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Sadie And Bessie

April 2024
7min read

On February 5, 1858, our papa, Henry Beard Delany, was born into slavery on a plantation owned by the Mock family in St. Marys, Georgia, on the coast near the Florida border. He was just a little bitty fellow—seven years old—when the Surrender came in 1865. “The Surrender” is the way Papa always referred to the end of the Civil War.

We used to ask Papa, “What do you remember about being a slave?” Well, like a lot of former slaves, he didn’t say much about it. We persisted, and finally Papa told us of the day his people were freed. He remembered being in the kitchen and wearing a little apron, which little slave boys wore in those days. It had one button at the top, at the back of the neck, and the ends were loose. And when the news of the Surrender came, he said he ran about the house with that apron fluttering behind him, yelling, “Freedom! Freedom! I am free! I am free!”

Now, Papa’s family were house niggers, and the Mocks had been very good to them. Mrs. Mock thought a heap of Papa’s mother, Sarah, who was I born on the plantation on the fifth of January, 1814. Why, Mrs. Mock had even let Sarah have a wedding ceremony in the front parlor. It was a double wedding; Sarah’s twin sister, Mary, married at the same time. Of course, these weren’t legal marriages, since it was against the law for slaves to get married. But it was a ceremony, and Sarah was joined in matrimony to Thomas Sterling Delany. This was about 1831. Altogether, Sarah and Thomas had eleven children, and our papa was the youngest.

Papa was in the kitchen when the news of the Surrender came, and he ran about the house yelling, “Freedom! Freedom! I am free! I am free!”

The Mocks let the Delanys keep their name and even broke Georgia law by teaching Papa and his brothers and sisters to read and write. Maybe the Mocks thought the Delanys wouldn’t leave after the Surrender came. But they did, and they each didn’t have but the shirt on their backs. They crossed the St. Marys River and set down roots in Fernandina Beach, Florida. Papa told us that each day they would wash their only shirt in the river and hang it up to dry, then put it on again after it had dried in the sun.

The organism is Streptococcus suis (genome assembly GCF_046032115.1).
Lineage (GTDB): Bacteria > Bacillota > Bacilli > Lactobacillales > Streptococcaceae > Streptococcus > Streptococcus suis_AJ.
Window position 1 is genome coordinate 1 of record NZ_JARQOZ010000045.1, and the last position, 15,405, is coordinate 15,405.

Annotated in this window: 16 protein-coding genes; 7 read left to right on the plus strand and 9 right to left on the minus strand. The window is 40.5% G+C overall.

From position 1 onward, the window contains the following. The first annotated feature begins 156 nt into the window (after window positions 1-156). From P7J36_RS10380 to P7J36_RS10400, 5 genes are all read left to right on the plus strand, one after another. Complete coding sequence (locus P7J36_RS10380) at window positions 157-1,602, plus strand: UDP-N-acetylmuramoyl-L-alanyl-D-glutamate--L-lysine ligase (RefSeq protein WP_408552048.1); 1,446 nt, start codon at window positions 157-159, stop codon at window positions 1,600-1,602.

Those were hard times, after slavery days. Most of the slaves, when they were freed, wandered about the countryside like shell-shocked soldiers. Papa said everywhere you went you saw Negroes asking, begging for something. The Delanys were among only a handful of former slaves in those parts who didn’t end up begging. Papa was proud of this, beyond words.

Papa and his brothers all learned a trade. Following in the shoes of one of his older brothers, Papa became a mason. His brother was known in the South for being able to figure the number of bricks it would take to build a house. People would send him drawings, and that fellow could figure out in his head exactly how many bricks it would take. Another of Papa’s brothers was said to be the first Negro harbor pilot in America, and his older sister, Mary, taught school, mostly at night to poor colored men who worked all day in the field.

Papa was already a grown man, in his early twenties, when one day the Reverend Owen Thackara, a white Episcopal priest, said to him, “Young man, you should go to college.” Reverend Thackara helped Papa go to St. Augustine’s School way north in Raleigh, in the great state of North Carolina.

Well, Papa did not disappoint anyone. He was as smart as he could be, and blessed with a personality that smoothed the waters. He soon met a fellow student named Nanny James Logan, the belle of the campus. She was a pretty gal and very popular, despite the fact that she was smarter than all the boys and became class valedictorian.